If anyone hasn’t noticed yet, everytime I talk about travelling I talk about food. It’s kind of an automatic reflex, I guess it comes from the fat kid trapped in my body. So, after talking about the magical Lisbon and before I dedicate another post to the stunning coast of Portugal, let me start a brief insight into Portuguese food. Fasten your seatbelts, these are my suggestions:
Lunch and dinner
Meals in Portugal usually start putting on the table various petiscos, small bites to open up your appetite. Usually it’s a basket of sliced bread along with butter and spreadable pâtés of tuna, sardines and/or cheese, accompanied by a pot of good olives. Often you can find quejo fresco (fresh firm cheese with a very delicate flavour) or other kinds of cheese (I’m a big fan of the cow and sheep milk one, which is still soft but cured and creamy).
As a starter I suggest you to try the appetising croquetes made with chicken or pork meat (or the gorgeous version with codfish), or the rissóis de camarão, deep fried satchels stuffed with creamy shrimps… an absolute delight.
The typical Portuguese dish is bacalhau (salted codfish) cooked in many ways. My favourite recipes are bacalhau com natas (baked with potatoes, onions and a delicious cream, with a layer of cheese gratin on top… My tastebuds just had an orgasm. A multiple one) and bacalhau à brás (prepared in a casserole with eggs, onion, a fine julienne of potato fries, olive and parsley).
If you are visiting the coast of Portugal don’t forget to try cataplana de mariscos (a casserole with yummy seafood in tomato and garlic sauce) and the already mentioned (in my previous post) grilled sardines, and especially if you are in Portimão I suggest you the zapateira (a giant crab with a tender and juicy meat).
As an option for those who don’t like fish and seafood (really? why? have you tried to seek professional help?) there’s a very simple and rustic dish that I like to order, called bitoque: it’s basically a pan fried steak of beef or pork with an egg on top, served with chips, rice and salad. A full meal in one plate that will keep you going all day!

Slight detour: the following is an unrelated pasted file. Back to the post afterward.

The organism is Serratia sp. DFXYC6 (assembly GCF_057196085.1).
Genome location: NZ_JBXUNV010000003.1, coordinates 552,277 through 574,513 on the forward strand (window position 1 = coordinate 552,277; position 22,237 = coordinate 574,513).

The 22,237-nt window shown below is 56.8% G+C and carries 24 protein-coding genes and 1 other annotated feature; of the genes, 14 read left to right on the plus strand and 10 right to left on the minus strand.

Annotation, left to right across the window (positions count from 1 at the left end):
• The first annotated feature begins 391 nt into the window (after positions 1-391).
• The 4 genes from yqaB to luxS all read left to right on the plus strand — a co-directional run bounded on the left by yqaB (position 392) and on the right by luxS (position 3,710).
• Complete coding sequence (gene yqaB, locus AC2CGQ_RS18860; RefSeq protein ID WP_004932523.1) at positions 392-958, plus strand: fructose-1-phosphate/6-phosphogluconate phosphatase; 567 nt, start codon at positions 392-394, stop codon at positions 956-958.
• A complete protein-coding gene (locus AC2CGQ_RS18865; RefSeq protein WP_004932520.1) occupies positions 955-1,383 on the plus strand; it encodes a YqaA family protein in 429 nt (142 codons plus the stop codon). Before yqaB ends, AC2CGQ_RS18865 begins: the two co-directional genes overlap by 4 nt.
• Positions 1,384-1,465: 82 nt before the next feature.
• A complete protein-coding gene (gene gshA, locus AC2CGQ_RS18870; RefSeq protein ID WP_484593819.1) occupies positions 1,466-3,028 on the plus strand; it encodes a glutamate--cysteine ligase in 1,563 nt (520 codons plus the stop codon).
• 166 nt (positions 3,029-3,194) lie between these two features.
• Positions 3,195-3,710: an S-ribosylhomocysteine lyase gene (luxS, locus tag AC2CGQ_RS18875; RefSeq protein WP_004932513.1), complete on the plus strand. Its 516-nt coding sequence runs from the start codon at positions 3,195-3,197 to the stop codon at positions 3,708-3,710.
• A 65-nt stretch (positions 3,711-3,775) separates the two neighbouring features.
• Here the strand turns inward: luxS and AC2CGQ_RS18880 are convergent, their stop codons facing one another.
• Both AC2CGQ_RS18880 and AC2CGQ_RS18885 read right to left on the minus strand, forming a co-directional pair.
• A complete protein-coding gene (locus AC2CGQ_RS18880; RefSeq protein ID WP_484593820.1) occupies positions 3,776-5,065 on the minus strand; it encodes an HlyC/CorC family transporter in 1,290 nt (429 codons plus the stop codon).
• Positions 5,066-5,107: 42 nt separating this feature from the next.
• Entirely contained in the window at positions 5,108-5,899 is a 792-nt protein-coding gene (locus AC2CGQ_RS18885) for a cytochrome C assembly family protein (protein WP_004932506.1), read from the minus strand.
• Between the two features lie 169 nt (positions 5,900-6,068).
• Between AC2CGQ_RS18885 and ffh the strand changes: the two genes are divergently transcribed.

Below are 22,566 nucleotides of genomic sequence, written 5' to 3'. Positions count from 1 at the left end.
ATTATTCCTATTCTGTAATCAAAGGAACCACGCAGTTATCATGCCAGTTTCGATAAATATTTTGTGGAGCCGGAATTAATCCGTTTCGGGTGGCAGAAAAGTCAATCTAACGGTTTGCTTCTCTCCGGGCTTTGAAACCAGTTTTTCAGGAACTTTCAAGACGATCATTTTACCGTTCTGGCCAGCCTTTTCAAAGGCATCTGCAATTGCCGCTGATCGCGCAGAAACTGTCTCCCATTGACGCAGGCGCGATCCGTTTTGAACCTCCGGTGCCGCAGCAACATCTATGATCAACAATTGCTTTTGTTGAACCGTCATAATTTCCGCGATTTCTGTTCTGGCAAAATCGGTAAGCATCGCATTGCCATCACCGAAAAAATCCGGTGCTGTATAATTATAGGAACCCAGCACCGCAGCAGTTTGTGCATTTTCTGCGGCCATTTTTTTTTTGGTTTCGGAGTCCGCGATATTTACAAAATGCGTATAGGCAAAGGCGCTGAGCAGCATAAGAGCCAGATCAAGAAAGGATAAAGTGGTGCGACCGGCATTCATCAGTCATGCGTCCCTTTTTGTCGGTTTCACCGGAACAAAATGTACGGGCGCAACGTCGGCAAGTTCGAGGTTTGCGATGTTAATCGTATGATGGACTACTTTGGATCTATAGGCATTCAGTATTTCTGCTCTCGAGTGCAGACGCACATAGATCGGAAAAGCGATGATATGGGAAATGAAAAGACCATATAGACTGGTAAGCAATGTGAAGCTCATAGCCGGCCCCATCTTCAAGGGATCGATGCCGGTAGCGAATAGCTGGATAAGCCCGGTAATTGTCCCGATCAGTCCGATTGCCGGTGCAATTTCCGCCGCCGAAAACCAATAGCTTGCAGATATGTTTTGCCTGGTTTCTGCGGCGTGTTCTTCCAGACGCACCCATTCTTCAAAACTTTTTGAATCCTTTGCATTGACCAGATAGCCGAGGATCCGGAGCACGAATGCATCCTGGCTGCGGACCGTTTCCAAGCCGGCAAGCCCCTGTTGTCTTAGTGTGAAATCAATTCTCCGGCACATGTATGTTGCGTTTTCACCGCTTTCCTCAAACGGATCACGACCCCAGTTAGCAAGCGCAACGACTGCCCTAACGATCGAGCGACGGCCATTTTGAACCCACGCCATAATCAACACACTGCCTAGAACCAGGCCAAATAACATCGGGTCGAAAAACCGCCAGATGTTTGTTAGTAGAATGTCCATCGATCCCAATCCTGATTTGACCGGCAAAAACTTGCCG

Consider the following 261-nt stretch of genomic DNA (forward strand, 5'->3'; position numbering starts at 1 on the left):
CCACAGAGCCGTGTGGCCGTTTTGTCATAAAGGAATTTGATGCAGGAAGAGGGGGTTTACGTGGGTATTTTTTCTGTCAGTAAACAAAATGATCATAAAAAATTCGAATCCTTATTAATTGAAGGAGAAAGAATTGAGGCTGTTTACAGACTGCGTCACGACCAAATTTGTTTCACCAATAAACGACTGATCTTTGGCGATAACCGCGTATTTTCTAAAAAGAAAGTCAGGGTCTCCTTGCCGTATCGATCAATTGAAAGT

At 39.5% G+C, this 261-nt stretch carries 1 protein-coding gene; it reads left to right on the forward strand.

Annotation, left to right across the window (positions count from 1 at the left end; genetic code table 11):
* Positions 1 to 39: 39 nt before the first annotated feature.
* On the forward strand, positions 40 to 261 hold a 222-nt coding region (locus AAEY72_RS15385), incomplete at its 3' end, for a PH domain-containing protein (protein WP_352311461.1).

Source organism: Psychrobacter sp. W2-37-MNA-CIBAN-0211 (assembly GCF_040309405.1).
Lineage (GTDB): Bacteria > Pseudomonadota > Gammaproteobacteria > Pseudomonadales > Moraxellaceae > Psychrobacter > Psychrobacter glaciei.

Originary from the area of Porto is the francesinha, a cube shaped club sandwich with ham, meat and cheese, all coated in cheese and sitting proudly in a beef gravy. They certainly know how to make a sandwich sexy.
Portugal has a nice selection of street food that you can devour during celebrations, city fairs or summer seasons. If you’re particularly hungry try the bifana, a soft bread bun filled with grilled pork meat, or the appetising pão com chouriço, a roll of bread dough wrapped around the good Portuguese spicy salami: during the baking process, the chouriço releases juice that infuses the bread, maximising the flavour.
My favourite paragraph! Portugal is famous worldwide for its pasteis de nata, custard tarts of crunchy puff pastry with a caramelised sugar layer on top, served sprinkled with cinnamon. It’s tradition, when in Portugal,to have at least one pastel de nata per day (it’s my tradition, to be specific). But the country has a whole rich array of pastries that are absolutely gorgeous. Bolas de Berlim are big balls of fried donut dough filled with doce de ovo (a custard made mainly with egg yolks and sugar) or chocolate, or, in some heavenly occasions, with doce de leite. Travesseiro is a puff pastry cilinder with icing sugar on top, typical of the Sintra region, and queijada is a baked little milk cake (also available in a version infused with orange juice, called queijada de laranja). Speaking of proper cakes, my favourite is undoubtedly pudim, a light flan made with eggs, sugar and milk, cooked in bain-marie or oven baked, in a caramel sauce. Ok, I need to have my glycaemia levels checked now.
In Portugal, sangria seems to be the refreshing drink of choice, available in various versions (try the muscatel one!) all over the territory. Of course you can’t leave the country without having tried Porto, the characteristic fortified wine, or the Vinho Verde (young and lightly bubbly). But above all, what I strongly recommend you is to enter the seductive and magic world of Ginjinha. It’s a sour cherry liquor, sweet and voluptuous, served in little cups made of dark chocolate: you drink the shot and you eat the cup straight after. It’s pure sex. Tradition wants that everytime you see the word “ginjinha” written outside a bar you must enter and have one (again, it’s my tradition, of course).
I hope this little smattering of Portuguese food was helpful! Tell me about your experience, what are your favourite things to order when you’re in Portugal?
[Note about the pictures: the images in this post are pictures I took during my stay in Portugal, along with some other ones I found on Pinterest. If you own any of the latter please let me know and I’ll credit you properly, or remove them if you don’t want them to feature in my post 😉 ]